Due Process of Law
Definition - What does Due Process of Law mean?
Due process of law, in the context of the workplace, is designed to protect the rights of all employees within the framework of the U.S. Constitution. Employers have an obligation to relate all circumstances associated with a job to employees, including expectations and grievances. Due process of law is a legal principle that employees can refer to in the event of a discrepancy with an employer in which an unresolved matter demands arbitration.
WorkplaceTesting explains Due Process of Law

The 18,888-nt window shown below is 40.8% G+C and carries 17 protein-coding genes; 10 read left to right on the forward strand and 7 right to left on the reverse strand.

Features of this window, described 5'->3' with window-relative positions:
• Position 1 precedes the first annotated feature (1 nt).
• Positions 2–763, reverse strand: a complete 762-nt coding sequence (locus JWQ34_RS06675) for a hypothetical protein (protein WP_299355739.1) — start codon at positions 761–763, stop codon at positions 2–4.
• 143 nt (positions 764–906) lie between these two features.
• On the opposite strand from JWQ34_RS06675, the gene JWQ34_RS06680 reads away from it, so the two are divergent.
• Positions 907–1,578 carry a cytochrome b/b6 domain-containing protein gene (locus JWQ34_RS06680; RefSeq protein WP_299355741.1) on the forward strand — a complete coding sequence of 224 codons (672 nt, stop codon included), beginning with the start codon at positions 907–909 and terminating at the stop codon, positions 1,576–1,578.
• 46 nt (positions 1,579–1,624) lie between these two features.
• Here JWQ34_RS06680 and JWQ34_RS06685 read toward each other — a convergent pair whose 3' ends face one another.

Due process of law in the U.S. is a constitutional principle designed to protect the rights of employees in the workplace. While employers have a distinct responsibility to explain policy and procedure to their employees, including mandatory fulfillment and willful negligence of specific duties, these rules are subject to violation. Disagreements can cut both ways in the workplace, meaning that erroneous action bears serious consequences when employers and employees are unable to resolve their differences. Due process of law is a protective statute for employees to defend themselves against employers with proper representation, either by union membership and/or judicial proceedings.